This program will help you:

 

  • Understand contractual, mandatory and discretionary logic
  • Discover the basics of four major FSA methodologies
  • Become familiar with the role of contemporaneous updates
  • Identify out-of-sequence work
  • Learn how each FSA methodology addresses out-of-sequence work

Very informative.

Anonymous Participant

The speaker was well versed in what works and what doesn't work for forensic scheduling, something that you learn by hands on experience. I appreciate listening to a lessons learned talk.

Anonymous Participant


Part III.

Forensic Schedule Analysis on Risk-Adjusted Schedules

Presented by John Livengood and Patrick Kelly, Navigant

 

It is likely that risk-adjusted schedules will expand beyond their current uses and become more common in buildings and infrastructure construction, as time and cost pressure from owners increases. As this happens, what will be the impact on Forensic Schedule Analysis (FSA), as more risk-adjusted schedules form the basis of delay claims?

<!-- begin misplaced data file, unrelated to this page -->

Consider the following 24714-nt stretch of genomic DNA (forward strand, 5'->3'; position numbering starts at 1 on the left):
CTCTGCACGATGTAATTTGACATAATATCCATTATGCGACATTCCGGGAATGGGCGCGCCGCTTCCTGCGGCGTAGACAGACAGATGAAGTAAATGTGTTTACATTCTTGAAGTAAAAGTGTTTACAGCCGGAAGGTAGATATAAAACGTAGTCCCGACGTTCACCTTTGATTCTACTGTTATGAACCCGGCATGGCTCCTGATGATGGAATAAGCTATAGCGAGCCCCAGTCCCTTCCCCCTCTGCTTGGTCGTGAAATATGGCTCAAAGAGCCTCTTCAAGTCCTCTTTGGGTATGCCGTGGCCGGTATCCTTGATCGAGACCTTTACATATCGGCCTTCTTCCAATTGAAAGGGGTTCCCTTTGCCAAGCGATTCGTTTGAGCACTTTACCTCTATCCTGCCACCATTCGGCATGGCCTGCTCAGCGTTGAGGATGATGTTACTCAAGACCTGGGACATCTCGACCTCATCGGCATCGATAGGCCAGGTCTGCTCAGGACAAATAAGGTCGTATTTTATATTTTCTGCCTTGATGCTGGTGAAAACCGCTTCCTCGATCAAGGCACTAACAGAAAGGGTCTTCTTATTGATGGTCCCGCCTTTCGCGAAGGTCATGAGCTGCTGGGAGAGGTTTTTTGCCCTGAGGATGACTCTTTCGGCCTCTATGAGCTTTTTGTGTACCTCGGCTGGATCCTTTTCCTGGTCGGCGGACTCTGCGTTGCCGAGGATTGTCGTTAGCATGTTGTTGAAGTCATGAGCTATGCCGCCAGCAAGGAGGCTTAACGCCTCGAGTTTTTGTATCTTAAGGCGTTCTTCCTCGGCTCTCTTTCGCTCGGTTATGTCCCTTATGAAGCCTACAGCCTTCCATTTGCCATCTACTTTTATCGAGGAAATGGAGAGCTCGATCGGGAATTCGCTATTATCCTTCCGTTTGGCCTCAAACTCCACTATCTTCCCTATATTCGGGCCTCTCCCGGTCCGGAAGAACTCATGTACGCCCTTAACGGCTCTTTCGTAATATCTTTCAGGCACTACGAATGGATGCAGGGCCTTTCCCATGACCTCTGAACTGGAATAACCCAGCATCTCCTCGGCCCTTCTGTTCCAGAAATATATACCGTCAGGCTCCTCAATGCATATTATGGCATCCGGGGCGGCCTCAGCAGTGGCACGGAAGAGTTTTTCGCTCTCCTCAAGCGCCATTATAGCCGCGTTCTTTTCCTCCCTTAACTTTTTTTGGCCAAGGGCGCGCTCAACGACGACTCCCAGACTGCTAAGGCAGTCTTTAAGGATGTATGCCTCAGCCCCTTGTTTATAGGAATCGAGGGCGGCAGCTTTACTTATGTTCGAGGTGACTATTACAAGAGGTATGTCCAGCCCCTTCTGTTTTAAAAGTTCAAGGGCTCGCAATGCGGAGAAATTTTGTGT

Risk-adjusted CPM schedules use computer modeling to analyze the likely fluctuation of activity durations resulting from a range of uncertainties and risks, and then analyze the effects of the variations on the schedules float as different chains of activities are given different durations and the amount of float changes. The result is a schedule that has a series of potential critical paths with varying degrees of likelihood, rather than a single Critical Path and sub-critical paths. FSA, however, is predicated on identifying the "single" contemporaneous critical path, often defined as the path with zero float. So what happens when the CPM schedule series has been risk-adjusted so that float is variable and more activities paths are critical?

 

You will leave this informative program with a better understanding of:

 

  • Basics of risk theory
  • Monte Carlo analysis and CPMs
  • What FSA methodologies work best on risk-adjusted schedules
  • And much, much more!

Listen to our two scheduling experts to learn more about the fascinating topic of risk-adjusted schedules for both improved project management as well as potential delay analysis applications.